The Battle for Broad Ripple
The best way to judge how much Broad Ripple has transformed in the last few decades is to visit a spot where it hasn’t: Sasha’s Jewelry & Watch Repair Service, a village fixture since 1978. Glass display cases overflow with tangled mounds of watches, an old TV blathers on a high shelf, and a bullet hole decorates the front door’s metal frame. Funny story about that. Back in ’83, a guy tried to run off with a ring, so Sasha (a Ukraine native whose real name is Tsalya Khitlik) pulled out his Colt .45 pistol and took a shot at him. The slug narrowly missed the perp and plowed into the doorframe, where it serves as a warning to anyone else considering a five-finger discount.
The 176-year-old neighborhood with White River frontage, a picturesque canal, and old homes attracted a lot of quirky retailers like Sasha’s when its higher-end stores decamped to the new Glendale Mall a few decades ago. And Khitlik’s jewelry cases, TV, and bullet hole look exactly the same as they did then. But the rest of Broad Ripple has changed almost beyond recognition. Sasha’s neighbors once included Ted’s Barber Shop and a mom-and-pop grocery. Today, only a handful of traditional retailers remain, most wedged between watering holes such as Wild Beaver Saloon, Average Joe’s, and Kilroy’s. “People come visiting like tourists,” Khitlik says of the evening crowd. “Then they go home.”
Of course, Broad Ripple has a long history of radical change. When founded in 1837, the village served as a bucolic country vacation spot for visitors from faraway Indianapolis. Then, when the city encroached, the area morphed into a daytime playground, complete with a deluxe amusement park. In the 1950s, it was a white-bread community full of mainstream shops. When most of the top-drawer retail moved out in the ’60s, Broad Ripple welcomed small-scale hippie outfits peddling everything from candles to rolling papers, earning the neighborhood its counterculture reputation. The last makeover commenced in 1977, when the Vogue Theater, a former movie palace reduced to screening porn, became a music venue. As the area’s new “nightlife” vibe caught on, more drinking establishments opened. Gradually, Broad Ripple filled up with bars, turning it into today’s twentysomething nocturnal playground. But as Broad Ripple Village Association president Jay Wetzel asserts, that trend has run its course.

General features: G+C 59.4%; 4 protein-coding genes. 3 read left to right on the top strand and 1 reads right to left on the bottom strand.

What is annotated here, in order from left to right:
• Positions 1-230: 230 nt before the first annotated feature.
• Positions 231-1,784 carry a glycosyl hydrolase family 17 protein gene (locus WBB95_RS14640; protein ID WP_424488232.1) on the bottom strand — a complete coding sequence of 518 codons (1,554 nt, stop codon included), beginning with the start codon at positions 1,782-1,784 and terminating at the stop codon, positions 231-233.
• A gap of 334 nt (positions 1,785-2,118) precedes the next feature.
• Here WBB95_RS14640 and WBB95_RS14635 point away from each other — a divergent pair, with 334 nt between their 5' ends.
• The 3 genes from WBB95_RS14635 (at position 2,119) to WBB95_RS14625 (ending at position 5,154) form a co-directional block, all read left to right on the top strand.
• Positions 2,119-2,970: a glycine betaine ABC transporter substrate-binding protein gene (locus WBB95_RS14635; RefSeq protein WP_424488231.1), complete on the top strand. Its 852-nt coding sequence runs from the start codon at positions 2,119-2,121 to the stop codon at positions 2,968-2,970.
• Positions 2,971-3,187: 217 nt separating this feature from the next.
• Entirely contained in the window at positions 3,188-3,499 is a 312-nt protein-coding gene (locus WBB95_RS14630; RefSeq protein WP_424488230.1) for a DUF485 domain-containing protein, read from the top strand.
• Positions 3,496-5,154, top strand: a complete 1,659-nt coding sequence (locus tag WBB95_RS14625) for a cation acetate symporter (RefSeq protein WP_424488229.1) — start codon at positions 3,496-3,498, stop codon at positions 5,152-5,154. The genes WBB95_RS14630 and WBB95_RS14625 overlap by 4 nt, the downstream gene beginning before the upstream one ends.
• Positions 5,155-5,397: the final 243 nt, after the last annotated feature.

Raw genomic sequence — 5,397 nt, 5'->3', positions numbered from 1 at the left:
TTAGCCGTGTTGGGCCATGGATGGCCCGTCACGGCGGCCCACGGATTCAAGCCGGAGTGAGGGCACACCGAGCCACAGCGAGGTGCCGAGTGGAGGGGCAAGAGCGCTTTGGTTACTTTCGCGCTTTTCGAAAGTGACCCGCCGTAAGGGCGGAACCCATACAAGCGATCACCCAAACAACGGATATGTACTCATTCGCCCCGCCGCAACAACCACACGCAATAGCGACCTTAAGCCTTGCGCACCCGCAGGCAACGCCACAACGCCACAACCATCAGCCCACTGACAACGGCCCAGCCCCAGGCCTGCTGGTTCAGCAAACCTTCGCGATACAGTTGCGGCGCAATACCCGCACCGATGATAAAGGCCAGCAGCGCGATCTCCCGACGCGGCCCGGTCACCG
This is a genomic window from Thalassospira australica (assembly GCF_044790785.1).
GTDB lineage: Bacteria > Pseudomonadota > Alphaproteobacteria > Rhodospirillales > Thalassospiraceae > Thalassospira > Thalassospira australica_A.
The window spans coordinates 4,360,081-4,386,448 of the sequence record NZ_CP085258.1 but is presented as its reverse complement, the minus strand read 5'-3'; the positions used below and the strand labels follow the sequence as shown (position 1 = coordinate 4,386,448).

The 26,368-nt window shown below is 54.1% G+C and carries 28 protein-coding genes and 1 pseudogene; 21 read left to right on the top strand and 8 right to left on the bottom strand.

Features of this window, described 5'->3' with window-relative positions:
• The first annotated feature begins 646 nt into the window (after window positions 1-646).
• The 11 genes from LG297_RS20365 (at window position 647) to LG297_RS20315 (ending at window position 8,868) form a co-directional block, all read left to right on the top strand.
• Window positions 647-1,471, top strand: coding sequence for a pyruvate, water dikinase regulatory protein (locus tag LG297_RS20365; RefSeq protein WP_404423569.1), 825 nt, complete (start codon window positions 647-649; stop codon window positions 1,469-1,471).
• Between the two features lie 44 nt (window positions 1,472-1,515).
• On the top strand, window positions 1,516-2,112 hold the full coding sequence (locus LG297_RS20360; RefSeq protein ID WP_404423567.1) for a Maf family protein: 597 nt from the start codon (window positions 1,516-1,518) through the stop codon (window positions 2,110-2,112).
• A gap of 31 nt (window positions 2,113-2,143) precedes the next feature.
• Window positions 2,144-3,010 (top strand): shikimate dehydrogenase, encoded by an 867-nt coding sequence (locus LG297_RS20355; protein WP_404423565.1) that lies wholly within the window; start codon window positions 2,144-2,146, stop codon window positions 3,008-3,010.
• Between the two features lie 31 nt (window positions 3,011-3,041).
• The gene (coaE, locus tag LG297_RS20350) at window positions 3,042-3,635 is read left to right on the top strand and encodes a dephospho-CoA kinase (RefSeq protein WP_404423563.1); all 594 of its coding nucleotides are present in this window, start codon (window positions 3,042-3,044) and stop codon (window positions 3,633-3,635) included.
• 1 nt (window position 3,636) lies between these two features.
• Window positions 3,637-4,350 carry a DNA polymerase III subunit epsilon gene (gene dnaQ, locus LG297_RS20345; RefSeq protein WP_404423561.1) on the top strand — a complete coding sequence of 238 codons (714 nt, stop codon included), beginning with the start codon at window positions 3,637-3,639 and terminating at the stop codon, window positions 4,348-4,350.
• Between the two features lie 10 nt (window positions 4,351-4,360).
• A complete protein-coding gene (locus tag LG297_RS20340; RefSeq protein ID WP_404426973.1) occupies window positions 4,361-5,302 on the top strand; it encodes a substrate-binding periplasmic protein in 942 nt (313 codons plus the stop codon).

“We’ve probably reached the tipping point,” says the 31-year-old resident, who bikes to his day job as general manager of Union Jack Pub. “Another club, another bar would probably push something else out, or not survive itself.”
Wetzel says Broad Ripple is really three places—a late-night party zone, an evening dining spot, and a daytime shopping/eating/walking district. The evening dining and party-zone parts are thriving. The daytime stuff isn’t. Rising rents (which for Sasha’s surged from $200 to $1,500 a month in recent years) are driving out small shops, and there just aren’t enough people living in the area, which means not enough butts in chairs at Wetzel’s establishment. “It’s a tough sell sometimes,” he says. “You’d love to see better lunch crowds and shoppers. It boils down to the fact that Broad Ripple could really use another 2,000 or 3,000 dedicated residents.”